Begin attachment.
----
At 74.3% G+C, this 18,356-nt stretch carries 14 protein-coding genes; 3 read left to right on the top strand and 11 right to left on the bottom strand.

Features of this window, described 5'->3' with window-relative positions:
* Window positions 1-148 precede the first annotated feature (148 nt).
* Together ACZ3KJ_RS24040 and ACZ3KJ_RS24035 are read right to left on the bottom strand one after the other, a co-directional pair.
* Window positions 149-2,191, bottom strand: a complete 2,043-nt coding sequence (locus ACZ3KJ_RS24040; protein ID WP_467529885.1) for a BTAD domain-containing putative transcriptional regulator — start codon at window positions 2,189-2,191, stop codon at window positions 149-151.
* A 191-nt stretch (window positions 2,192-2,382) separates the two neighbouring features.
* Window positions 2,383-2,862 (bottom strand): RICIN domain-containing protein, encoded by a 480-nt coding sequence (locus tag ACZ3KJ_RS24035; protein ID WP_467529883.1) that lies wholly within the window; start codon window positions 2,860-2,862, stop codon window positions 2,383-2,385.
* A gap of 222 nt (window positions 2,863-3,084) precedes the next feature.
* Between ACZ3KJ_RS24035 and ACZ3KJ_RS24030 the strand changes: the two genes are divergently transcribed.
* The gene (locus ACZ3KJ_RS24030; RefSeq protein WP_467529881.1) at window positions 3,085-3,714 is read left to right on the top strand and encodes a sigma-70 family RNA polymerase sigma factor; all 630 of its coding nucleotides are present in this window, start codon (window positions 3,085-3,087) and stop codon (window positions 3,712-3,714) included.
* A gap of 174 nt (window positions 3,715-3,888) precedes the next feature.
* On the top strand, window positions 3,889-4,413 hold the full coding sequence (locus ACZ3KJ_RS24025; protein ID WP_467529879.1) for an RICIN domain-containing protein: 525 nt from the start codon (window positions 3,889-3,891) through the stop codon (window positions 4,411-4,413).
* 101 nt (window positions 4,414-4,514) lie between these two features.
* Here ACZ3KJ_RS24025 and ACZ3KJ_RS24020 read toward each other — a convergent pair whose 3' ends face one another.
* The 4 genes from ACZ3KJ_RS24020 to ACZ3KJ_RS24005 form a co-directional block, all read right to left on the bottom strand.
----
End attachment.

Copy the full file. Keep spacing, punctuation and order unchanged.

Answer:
At 74.3% G+C, this 18,356-nt stretch carries 14 protein-coding genes; 3 read left to right on the top strand and 11 right to left on the bottom strand.

Features of this window, described 5'->3' with window-relative positions:
* Window positions 1-148 precede the first annotated feature (148 nt).
* Together ACZ3KJ_RS24040 and ACZ3KJ_RS24035 are read right to left on the bottom strand one after the other, a co-directional pair.
* Window positions 149-2,191, bottom strand: a complete 2,043-nt coding sequence (locus ACZ3KJ_RS24040; protein ID WP_467529885.1) for a BTAD domain-containing putative transcriptional regulator — start codon at window positions 2,189-2,191, stop codon at window positions 149-151.
* A 191-nt stretch (window positions 2,192-2,382) separates the two neighbouring features.
* Window positions 2,383-2,862 (bottom strand): RICIN domain-containing protein, encoded by a 480-nt coding sequence (locus tag ACZ3KJ_RS24035; protein ID WP_467529883.1) that lies wholly within the window; start codon window positions 2,860-2,862, stop codon window positions 2,383-2,385.
* A gap of 222 nt (window positions 2,863-3,084) precedes the next feature.
* Between ACZ3KJ_RS24035 and ACZ3KJ_RS24030 the strand changes: the two genes are divergently transcribed.
* The gene (locus ACZ3KJ_RS24030; RefSeq protein WP_467529881.1) at window positions 3,085-3,714 is read left to right on the top strand and encodes a sigma-70 family RNA polymerase sigma factor; all 630 of its coding nucleotides are present in this window, start codon (window positions 3,085-3,087) and stop codon (window positions 3,712-3,714) included.
* A gap of 174 nt (window positions 3,715-3,888) precedes the next feature.
* On the top strand, window positions 3,889-4,413 hold the full coding sequence (locus ACZ3KJ_RS24025; protein ID WP_467529879.1) for an RICIN domain-containing protein: 525 nt from the start codon (window positions 3,889-3,891) through the stop codon (window positions 4,411-4,413).
* 101 nt (window positions 4,414-4,514) lie between these two features.
* Here ACZ3KJ_RS24025 and ACZ3KJ_RS24020 read toward each other — a convergent pair whose 3' ends face one another.
* The 4 genes from ACZ3KJ_RS24020 to ACZ3KJ_RS24005 form a co-directional block, all read right to left on the bottom strand.